An interactive video resume

Greame Anthony decided to showcase his PR and Marketing background – literally – by creating an interactive video resume with links to more information about his background. Anthony ended up receiving multiple job offers and then chose to continue doing freelance work instead.
Read more »

Beyond the Resume: How To Present Yourself In The Digital World

digitalLike nearly every facet of society, today’s job market has undeniably been influenced by technology and social media. Not long ago, presenting oneself to a potential employer was a matter of having a polished resume, a strong network, and experience to speak to. Today, applicants and job seekers must work with a number of other elements that can either hinder or help their job search process. These newer platforms and methods of representation should be kept up to date and should reflect positively on your background and character. Here are a few tips for presenting yourself in the digital world that go beyond the resume.

In general, it is best to completely avoid “linear” representation and approach the abundance of digital platforms as an opportunity – looking for ways to represent yourself to potential employers on these platforms. In the least, make sure that your social presence doesn’t cost you a job opportunity! A few easy things to do to update your digital presence include:
Read more »

How You Ask One Question Could Determine If You Get A Raise

149319986_75Recently, a Wells Fargo employee sent an email to the CEO of Wells Fargo (which he estimates has over 300,000 employees) asking for a $10,000 raise for himself – and all 300,000 of his colleagues, most of whom were copied on the email. While this email is unique in that it indirectly takes on the form of a group demand for a raise, it still follows the most common dialogue used when employees negotiate salary: “can I have a raise?”.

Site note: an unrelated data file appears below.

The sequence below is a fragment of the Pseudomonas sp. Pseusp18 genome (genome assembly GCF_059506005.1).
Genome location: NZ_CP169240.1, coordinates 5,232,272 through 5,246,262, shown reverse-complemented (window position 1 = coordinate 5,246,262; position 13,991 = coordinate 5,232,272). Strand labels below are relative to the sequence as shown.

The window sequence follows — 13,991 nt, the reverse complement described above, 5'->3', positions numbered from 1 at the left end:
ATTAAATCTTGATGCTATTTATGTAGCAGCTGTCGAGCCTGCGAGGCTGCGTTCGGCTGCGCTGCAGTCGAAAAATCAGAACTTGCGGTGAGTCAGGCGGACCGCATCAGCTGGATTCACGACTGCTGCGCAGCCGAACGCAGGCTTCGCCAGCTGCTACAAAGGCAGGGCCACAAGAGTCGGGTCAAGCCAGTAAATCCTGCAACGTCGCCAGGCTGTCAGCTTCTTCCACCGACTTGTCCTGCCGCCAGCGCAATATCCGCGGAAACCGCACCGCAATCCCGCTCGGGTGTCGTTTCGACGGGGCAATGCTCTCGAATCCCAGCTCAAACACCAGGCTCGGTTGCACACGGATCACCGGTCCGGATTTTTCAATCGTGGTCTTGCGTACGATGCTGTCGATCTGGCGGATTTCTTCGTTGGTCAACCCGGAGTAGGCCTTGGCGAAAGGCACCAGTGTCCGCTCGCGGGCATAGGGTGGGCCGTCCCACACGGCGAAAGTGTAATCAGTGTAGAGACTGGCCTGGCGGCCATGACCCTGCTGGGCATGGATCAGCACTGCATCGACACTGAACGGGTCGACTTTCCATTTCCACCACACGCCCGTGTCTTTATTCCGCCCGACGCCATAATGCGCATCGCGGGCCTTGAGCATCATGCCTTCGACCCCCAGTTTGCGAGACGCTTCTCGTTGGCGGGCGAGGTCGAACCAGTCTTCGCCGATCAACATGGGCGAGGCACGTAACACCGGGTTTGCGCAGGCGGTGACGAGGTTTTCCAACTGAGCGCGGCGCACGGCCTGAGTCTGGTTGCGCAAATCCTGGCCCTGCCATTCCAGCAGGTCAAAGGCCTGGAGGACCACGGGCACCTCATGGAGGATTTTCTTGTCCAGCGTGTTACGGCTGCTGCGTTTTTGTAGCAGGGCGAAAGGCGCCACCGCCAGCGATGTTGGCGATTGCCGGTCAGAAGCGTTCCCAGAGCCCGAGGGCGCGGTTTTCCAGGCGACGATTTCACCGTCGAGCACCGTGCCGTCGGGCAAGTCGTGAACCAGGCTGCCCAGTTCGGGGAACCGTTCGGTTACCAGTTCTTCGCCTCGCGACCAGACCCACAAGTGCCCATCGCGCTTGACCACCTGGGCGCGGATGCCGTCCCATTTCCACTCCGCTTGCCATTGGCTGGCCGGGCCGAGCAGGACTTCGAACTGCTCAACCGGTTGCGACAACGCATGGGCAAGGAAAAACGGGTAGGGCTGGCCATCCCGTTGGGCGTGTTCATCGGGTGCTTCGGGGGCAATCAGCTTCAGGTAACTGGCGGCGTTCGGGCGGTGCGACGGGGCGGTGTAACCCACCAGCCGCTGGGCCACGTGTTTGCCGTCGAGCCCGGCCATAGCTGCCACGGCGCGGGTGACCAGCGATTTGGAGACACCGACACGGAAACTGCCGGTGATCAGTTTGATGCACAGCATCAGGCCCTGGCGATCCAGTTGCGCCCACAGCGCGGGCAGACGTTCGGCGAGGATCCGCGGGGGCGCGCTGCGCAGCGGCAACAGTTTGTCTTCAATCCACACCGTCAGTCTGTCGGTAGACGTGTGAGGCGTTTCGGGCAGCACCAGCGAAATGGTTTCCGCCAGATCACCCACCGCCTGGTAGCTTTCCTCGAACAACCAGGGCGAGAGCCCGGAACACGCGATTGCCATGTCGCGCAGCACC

Inevitably, most people approach their boss or manager and ask, “can I have a raise?” in some combination of words and sentiments. It’s often encouraged that employees make a case and speak up if they believe they deserve a raise. Due to the ask-receive format of this request, it’s not too surprising that this question is rarely met with a clear “yes.” However, one simple tweak that you can make when asking for a raise will almost always lead to a raise and align your work with your boss’ expectations.
Read more »

Using the “Myers-Briggs” Assessment to Understand your Co-Workers and Employees

iStock_000030444460LargeMany different personalities show up at work every day. These distinctions between people and the way they work can present huge challenges if they go misunderstood. Using the Myers-Briggs assessment, you can reach a new level of understanding about your employees, the way they work and lead, as well as the way that your personality impacts your professional self.

The Myers-Briggs test is a series of personality profiles based on the work of Isabel Briggs Myers and her mother, Katharine Briggs, “who developed their theory of personality type using psychologist Carl Jung’s text Psychological Types.” The sixteen personality types are based on four areas, each area with a “pair” of tendencies. Every person has a preference between the two tendencies. “These pairs include extraversion and introversion, sensing and intuition, thinking and feeling, and judging and perceiving.” These characteristics are labeled E/I, S/N, T/F, and J/P.
Read more »